Single-family homes? Absolutely.
Apartments? Go for it.
Condos? Not a safe bet.
Broadly speaking, that description characterizes the recent development pattern for residential housing in Clark County. Despite what developers and real estate agents say is a high demand for housing of all types, condominium projects have been few and far between in the Vancouver area.
“Condos are just not being built,” says Ryan Makinster, government affairs director at the Building Industry Association of Clark County.
It’s a problem that builders and Washington lawmakers hope will be fixed by a recently enacted change to state law. Senate Bill 5334 passed unanimously through both chambers of the Legislature during the 2019 session, and Gov. Jay Inslee added his signature on Tuesday. The new law is scheduled to go into effect July 28.
SB 5334 seeks to correct an issue that many developers point to as the cause of the condo disparity, both in Vancouver and statewide: a 30-year-old state law that they say puts condo developers at a high risk for lawsuits.
Developers began to shy away from condo projects in order to avoid the liability issues, and even those who wanted to pursue them weren’t able to secure construction loans.
“Financing is major, and the other thing is insurance costs are extremely high — over $10,000 per unit,” says Elie Kassab, president and CEO of Vancouver-based Prestige Development.
The rate of condo construction has declined to almost nonexistent levels in the past 10 years, according to Rian Davis, public affairs director at the Clark County Association of Realtors. The Hotel Indigo and Kirkland Tower project at The Waterfront Vancouver is perhaps the only condo project currently under development in Clark County.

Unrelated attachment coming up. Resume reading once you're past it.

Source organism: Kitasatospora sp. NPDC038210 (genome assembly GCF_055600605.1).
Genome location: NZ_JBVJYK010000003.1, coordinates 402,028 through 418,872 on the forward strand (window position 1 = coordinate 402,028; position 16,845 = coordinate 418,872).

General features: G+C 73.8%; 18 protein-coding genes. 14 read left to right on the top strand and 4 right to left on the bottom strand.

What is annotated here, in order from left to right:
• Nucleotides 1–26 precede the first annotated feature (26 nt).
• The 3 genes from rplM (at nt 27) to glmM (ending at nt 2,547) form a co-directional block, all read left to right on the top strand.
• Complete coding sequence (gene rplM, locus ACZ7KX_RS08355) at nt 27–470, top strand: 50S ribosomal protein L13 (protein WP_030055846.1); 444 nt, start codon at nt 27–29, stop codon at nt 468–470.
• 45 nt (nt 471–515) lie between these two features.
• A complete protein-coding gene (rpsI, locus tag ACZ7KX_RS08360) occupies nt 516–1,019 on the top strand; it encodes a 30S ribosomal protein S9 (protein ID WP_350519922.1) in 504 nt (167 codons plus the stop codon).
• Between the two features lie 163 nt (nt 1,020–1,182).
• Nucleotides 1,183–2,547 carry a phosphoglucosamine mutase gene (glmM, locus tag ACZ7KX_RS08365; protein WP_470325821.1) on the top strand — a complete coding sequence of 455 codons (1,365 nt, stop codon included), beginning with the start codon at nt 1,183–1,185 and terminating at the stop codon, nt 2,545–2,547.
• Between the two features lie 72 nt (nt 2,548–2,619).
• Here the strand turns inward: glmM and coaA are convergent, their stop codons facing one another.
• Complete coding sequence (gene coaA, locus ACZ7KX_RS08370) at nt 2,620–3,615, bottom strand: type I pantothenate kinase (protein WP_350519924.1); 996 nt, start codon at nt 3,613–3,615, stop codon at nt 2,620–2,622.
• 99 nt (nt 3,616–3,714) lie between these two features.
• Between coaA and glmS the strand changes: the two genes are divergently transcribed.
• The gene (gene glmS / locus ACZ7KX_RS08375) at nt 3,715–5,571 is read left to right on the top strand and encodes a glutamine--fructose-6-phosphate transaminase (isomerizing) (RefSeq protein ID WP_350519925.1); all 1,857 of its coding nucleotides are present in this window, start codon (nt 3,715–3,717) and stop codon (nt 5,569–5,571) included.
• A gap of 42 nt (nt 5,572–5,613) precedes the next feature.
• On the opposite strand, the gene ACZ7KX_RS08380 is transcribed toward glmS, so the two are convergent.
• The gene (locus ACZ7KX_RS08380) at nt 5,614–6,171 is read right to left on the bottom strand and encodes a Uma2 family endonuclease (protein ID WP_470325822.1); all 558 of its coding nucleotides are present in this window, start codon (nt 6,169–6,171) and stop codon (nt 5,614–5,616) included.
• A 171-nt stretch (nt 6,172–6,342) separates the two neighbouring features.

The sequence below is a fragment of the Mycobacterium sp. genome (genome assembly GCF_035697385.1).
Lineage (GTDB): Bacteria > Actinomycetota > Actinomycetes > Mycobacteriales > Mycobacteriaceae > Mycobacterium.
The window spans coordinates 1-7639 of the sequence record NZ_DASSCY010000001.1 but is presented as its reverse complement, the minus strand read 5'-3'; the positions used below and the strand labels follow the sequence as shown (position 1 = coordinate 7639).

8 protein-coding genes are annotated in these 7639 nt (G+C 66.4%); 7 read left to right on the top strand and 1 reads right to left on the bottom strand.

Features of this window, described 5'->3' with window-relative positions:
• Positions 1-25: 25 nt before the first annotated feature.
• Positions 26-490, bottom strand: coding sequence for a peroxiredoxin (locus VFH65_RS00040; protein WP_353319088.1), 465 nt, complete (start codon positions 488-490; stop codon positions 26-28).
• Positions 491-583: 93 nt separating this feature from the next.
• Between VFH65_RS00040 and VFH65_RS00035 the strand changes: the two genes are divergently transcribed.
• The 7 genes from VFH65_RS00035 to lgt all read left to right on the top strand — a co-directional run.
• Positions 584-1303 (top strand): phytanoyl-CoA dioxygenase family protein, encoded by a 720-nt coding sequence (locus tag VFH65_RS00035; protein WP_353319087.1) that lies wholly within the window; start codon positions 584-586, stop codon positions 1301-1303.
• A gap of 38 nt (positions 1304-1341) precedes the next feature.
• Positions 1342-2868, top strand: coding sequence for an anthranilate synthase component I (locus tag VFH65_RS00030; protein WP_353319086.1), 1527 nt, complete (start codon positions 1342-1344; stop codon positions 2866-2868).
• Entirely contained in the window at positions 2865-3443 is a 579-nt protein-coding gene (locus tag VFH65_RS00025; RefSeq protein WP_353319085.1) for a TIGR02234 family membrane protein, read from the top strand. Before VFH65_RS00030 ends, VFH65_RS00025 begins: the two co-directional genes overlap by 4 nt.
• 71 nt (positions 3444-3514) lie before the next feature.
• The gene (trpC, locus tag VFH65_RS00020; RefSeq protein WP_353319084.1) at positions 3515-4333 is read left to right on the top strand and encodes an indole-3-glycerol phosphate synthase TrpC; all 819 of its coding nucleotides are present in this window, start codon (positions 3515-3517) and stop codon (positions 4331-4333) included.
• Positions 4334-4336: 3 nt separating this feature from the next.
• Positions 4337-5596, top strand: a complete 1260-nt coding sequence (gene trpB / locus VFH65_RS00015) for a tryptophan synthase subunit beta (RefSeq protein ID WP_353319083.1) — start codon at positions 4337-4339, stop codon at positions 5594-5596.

Prestige is nearing the end of construction on a mixed-use project in downtown Vancouver called Our Heroes Place, which was originally envisioned as a two-building project with apartments in one tower and condos in the other.
But the condo liability issues made banks and insurers unwilling to back the project, Kassab says, so Prestige had to change gears and build all the units as apartments — although some of them are designed to be converted into condos in the future. Kassab says Prestige is still reviewing the new law to see if it makes the necessary changes that would allow that to happen.
The current regulatory framework dates back to the Washington Condominium Act, adopted in 1989. According to a legislative bill report for SB 5334, the 1989 law created “implied warranties” on condo units to cover construction defects.
“What (SB 5334) really focuses on is clarifying what a ‘construction defect’ is,” Davis says.
The original definition was very broad, according to Davis and Makinster, prompting condo owners to file lawsuits for almost any reason — even for small, easy-to-fix construction mistakes that had no impact on the building’s long-term usability.
Condo boards and homeowners associations often felt pressured to file lawsuits against the builders whenever any issues emerged, Makinster says, because they were afraid that under the terms of the 1989 law, they too would be held liable if a defect prompted a condo owner to file a lawsuit in the future.
“For practical purposes, lawsuits were filed on almost every condo,” Makinster says.
The 1989 law was replaced last year by the Washington Uniform Common Interest Ownership Act, which was a broader update to state law governing all “common interest communities” such as condos, cooperatives and plat communities.
But the language defining implied warranties for condos wasn’t updated in the 2018 law, and the 1989 law continued to apply to condos built prior to 2018.
The updated language in SB 5334 states that a warranty breach has to be more than just a technical issue, and must be “significant to a reasonable person,” according to the legislative summary. It also adds language to lower the liability risk for homeowners associations and condo boards.
Davis says it’s too soon to know whether the new law will have the intended effect, but he, Makinster and Kassab agree that there’s a strong demand for more condos in and around Vancouver, and they all express a hope that the law’s passage will spur renewed interest in condo development in Clark County.
“There’s a huge market for condos,” Kassab says. “Especially for baby boomers who are retiring and want to age in place and live on one level (without stairs).”
Condos also offer a wide range of pricing, Davis says, and have the potential to provide more entry-level options at a time when Clark County is seeing many first-time homebuyers join the market.
“Condos have more capacity to reach price points that are in pretty high demand,” he says.